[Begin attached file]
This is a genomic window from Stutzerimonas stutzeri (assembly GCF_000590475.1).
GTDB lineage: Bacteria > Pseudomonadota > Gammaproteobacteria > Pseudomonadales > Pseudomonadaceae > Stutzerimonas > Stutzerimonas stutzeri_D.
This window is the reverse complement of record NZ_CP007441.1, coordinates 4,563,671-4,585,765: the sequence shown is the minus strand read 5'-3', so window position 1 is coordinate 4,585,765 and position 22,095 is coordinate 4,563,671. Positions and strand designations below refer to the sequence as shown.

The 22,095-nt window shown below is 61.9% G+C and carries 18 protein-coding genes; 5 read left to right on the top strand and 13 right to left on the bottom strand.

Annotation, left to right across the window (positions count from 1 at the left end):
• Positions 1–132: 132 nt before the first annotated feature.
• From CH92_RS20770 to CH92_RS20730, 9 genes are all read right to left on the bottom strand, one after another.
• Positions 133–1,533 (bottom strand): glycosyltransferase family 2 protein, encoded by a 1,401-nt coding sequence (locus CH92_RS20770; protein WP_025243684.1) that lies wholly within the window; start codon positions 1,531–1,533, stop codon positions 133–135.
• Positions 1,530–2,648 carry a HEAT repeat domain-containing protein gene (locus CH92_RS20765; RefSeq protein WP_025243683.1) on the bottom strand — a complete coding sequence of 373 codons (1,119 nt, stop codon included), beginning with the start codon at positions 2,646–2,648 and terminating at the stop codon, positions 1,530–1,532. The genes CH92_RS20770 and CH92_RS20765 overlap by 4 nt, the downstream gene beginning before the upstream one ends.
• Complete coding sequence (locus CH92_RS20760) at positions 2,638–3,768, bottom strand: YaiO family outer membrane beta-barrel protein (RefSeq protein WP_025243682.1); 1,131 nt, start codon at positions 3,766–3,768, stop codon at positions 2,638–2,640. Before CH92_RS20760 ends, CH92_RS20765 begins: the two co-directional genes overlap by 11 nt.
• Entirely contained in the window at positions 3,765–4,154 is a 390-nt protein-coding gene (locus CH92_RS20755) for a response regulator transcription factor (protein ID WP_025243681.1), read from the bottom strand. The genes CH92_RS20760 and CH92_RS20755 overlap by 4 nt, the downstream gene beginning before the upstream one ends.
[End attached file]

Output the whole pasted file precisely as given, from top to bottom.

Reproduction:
This is a genomic window from Stutzerimonas stutzeri (assembly GCF_000590475.1).
GTDB lineage: Bacteria > Pseudomonadota > Gammaproteobacteria > Pseudomonadales > Pseudomonadaceae > Stutzerimonas > Stutzerimonas stutzeri_D.
This window is the reverse complement of record NZ_CP007441.1, coordinates 4,563,671-4,585,765: the sequence shown is the minus strand read 5'-3', so window position 1 is coordinate 4,585,765 and position 22,095 is coordinate 4,563,671. Positions and strand designations below refer to the sequence as shown.

The 22,095-nt window shown below is 61.9% G+C and carries 18 protein-coding genes; 5 read left to right on the top strand and 13 right to left on the bottom strand.

Annotation, left to right across the window (positions count from 1 at the left end):
• Positions 1–132: 132 nt before the first annotated feature.
• From CH92_RS20770 to CH92_RS20730, 9 genes are all read right to left on the bottom strand, one after another.
• Positions 133–1,533 (bottom strand): glycosyltransferase family 2 protein, encoded by a 1,401-nt coding sequence (locus CH92_RS20770; protein WP_025243684.1) that lies wholly within the window; start codon positions 1,531–1,533, stop codon positions 133–135.
• Positions 1,530–2,648 carry a HEAT repeat domain-containing protein gene (locus CH92_RS20765; RefSeq protein WP_025243683.1) on the bottom strand — a complete coding sequence of 373 codons (1,119 nt, stop codon included), beginning with the start codon at positions 2,646–2,648 and terminating at the stop codon, positions 1,530–1,532. The genes CH92_RS20770 and CH92_RS20765 overlap by 4 nt, the downstream gene beginning before the upstream one ends.
• Complete coding sequence (locus CH92_RS20760) at positions 2,638–3,768, bottom strand: YaiO family outer membrane beta-barrel protein (RefSeq protein WP_025243682.1); 1,131 nt, start codon at positions 3,766–3,768, stop codon at positions 2,638–2,640. Before CH92_RS20760 ends, CH92_RS20765 begins: the two co-directional genes overlap by 11 nt.
• Entirely contained in the window at positions 3,765–4,154 is a 390-nt protein-coding gene (locus CH92_RS20755) for a response regulator transcription factor (protein ID WP_025243681.1), read from the bottom strand. The genes CH92_RS20760 and CH92_RS20755 overlap by 4 nt, the downstream gene beginning before the upstream one ends.